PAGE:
Watermelon ‘White Seeded Besvirino Assyrian Watermelon’ (Citrullus lanatus)

This year I had four watermelon plants in the greenhouse, each providing a single watermelon. Three of the ‘White Seeded Besvirino Assyrian Watermelon’. I aquired it some years ago from a christian-assyrian refugee settled in Sweden. This year it didn’t grow as big or ripe as red as first time I grew it. Probably because of the rainy august. To my surprise it was just as sweet, crisp and juicy as last time. The seeds of this variety is also used, roasted with salt as a snack. Some seedsavers tasted it, and they preferred the large seeds to the small and undeveloped seeds of the modern seedless varieties, as the large seeds are much more easy to spit out. Should be great for a watermelon spitting contest.

Watermelon ‘Sugar Baby’ (Citrullus lanatus)

For comparison I also had ‘Sugar Baby’ in the greenhouse. It’s the seedrack variety around here. I didn’t grow quite as well, but ripened a week earlier. It was a plant bought at the nursery (last minute idea to compare), not completely fair to compare. It was more close to being truly ripe, but tasted no better than ‘White Seeded Besvirino Assyrian Watermelon’.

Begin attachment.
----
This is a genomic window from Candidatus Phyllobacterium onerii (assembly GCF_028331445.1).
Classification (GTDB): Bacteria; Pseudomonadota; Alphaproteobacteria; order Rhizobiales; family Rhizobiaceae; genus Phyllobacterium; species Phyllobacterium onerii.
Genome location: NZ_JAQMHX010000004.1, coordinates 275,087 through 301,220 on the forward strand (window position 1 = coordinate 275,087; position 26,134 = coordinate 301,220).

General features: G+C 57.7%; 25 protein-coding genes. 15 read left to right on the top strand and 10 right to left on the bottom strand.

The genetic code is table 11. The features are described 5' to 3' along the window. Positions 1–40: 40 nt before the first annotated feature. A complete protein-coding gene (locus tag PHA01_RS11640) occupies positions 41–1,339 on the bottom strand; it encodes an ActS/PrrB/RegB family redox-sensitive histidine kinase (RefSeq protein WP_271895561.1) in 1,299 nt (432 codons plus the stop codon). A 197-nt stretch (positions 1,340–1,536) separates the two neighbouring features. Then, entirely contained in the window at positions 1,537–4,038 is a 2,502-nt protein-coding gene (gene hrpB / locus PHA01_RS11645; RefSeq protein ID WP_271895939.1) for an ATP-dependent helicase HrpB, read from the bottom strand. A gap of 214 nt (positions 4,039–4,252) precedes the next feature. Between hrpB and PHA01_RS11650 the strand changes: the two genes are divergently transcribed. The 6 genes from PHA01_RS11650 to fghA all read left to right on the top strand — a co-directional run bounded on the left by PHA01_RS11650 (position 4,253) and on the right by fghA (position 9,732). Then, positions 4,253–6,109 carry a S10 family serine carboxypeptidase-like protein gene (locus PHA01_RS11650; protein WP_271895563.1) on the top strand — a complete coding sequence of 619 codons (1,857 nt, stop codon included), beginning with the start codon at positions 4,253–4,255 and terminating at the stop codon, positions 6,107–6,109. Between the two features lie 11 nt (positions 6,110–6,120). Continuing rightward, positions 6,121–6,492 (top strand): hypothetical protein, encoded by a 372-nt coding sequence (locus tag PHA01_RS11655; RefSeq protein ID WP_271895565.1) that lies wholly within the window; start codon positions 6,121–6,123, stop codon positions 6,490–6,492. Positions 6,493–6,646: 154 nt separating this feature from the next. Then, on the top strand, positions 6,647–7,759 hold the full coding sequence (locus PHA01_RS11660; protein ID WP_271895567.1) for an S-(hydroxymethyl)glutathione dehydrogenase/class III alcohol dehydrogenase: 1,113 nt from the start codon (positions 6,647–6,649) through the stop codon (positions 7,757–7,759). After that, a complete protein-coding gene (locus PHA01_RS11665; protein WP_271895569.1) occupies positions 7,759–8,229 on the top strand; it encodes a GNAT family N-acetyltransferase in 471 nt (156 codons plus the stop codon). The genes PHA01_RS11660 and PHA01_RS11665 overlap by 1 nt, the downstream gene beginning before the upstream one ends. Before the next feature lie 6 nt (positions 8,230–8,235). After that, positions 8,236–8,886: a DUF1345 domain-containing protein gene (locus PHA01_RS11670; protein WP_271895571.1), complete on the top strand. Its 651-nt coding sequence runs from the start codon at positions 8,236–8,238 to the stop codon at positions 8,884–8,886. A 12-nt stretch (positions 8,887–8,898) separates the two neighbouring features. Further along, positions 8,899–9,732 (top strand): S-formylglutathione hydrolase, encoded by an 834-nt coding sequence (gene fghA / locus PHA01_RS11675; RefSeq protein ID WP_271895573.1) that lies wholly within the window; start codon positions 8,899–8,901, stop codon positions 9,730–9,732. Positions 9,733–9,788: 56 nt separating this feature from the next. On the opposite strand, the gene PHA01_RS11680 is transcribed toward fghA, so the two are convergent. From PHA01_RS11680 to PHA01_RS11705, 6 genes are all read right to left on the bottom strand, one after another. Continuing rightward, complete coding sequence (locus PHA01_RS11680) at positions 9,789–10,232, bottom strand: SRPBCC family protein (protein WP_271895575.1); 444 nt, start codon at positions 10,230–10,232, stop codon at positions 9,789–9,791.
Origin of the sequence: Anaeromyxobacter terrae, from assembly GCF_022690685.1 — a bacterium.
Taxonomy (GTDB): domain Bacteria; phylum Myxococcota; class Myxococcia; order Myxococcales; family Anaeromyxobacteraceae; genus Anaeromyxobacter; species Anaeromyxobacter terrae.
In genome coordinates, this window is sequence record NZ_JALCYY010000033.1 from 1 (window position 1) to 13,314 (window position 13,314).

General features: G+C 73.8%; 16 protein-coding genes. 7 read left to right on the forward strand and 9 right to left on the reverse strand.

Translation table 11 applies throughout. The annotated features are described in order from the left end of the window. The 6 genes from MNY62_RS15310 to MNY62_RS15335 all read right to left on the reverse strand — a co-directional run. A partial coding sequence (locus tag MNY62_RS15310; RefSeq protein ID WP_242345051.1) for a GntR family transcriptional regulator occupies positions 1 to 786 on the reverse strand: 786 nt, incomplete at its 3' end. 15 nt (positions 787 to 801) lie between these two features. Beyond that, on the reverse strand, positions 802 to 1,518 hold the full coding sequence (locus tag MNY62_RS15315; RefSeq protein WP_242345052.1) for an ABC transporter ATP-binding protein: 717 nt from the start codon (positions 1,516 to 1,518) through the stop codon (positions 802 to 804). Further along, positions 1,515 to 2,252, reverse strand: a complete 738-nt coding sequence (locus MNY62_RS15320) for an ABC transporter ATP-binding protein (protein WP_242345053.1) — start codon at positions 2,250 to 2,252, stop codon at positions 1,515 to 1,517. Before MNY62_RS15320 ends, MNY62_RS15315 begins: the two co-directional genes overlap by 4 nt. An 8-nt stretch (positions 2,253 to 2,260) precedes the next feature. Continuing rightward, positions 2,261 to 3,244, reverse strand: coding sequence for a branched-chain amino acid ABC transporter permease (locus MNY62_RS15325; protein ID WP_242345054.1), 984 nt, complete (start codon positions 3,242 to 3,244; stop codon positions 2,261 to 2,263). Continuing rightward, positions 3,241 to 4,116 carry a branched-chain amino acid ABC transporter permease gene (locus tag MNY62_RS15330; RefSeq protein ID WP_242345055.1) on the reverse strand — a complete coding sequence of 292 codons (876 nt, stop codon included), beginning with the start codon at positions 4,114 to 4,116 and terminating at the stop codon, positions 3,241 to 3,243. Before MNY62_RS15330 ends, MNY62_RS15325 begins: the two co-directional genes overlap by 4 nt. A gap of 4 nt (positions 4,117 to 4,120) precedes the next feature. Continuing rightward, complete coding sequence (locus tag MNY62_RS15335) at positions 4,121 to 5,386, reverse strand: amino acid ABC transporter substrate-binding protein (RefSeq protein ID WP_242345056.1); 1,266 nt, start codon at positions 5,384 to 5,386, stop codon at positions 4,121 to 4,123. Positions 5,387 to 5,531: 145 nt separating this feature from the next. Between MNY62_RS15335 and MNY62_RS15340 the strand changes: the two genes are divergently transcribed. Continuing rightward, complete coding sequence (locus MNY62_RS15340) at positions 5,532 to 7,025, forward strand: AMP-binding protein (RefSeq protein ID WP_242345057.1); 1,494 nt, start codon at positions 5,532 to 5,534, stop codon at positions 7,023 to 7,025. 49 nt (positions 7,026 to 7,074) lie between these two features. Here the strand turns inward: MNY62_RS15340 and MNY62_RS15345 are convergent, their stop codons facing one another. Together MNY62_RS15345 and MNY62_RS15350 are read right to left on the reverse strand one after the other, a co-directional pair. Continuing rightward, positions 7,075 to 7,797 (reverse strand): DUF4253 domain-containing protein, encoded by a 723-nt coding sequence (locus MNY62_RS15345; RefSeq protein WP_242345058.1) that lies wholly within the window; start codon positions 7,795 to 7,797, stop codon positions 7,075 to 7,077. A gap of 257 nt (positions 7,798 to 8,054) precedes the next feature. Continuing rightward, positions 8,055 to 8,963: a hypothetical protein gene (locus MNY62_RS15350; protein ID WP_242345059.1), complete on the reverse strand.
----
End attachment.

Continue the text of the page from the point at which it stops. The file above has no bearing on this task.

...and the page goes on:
As ‘White Seeded Besvirino Assyrian Watermelon’ are rare, I have to grow the seeds myself. It’s actually easy, as the seeds are ready for drying when I spit them out savouring the watermelon. To avoid ‘Sugar Baby’ becoming the father, I picked all its male flowers before they opened (one of these small jobs one have to be particular about). This also lead to all seeds in ‘Sugar Baby’ to be crossed with ‘White Seeded Besvirino Assyrian Watermelon’. Possibly an interesting cross. First generation (F1) might have unique properties, but the will recombine in future generations. If growing out a lot of F2 generation seeds, I might be lucky to select a new varity worth growing, by selecting in further generations. If the first generation is excellent, I might grow it for years, before starting to grow next generation.

In between it’s important to take a year for gathering seeds of the original ‘White Seeded Besvirino Assyrian Watermelon’, to avoid its extinction. I have send seeds out in the world, but I’m not aware of anyone adopting it. I think I was expected to adopt it as I recieved the original seeds.

Take a look at the post Watermelon in progress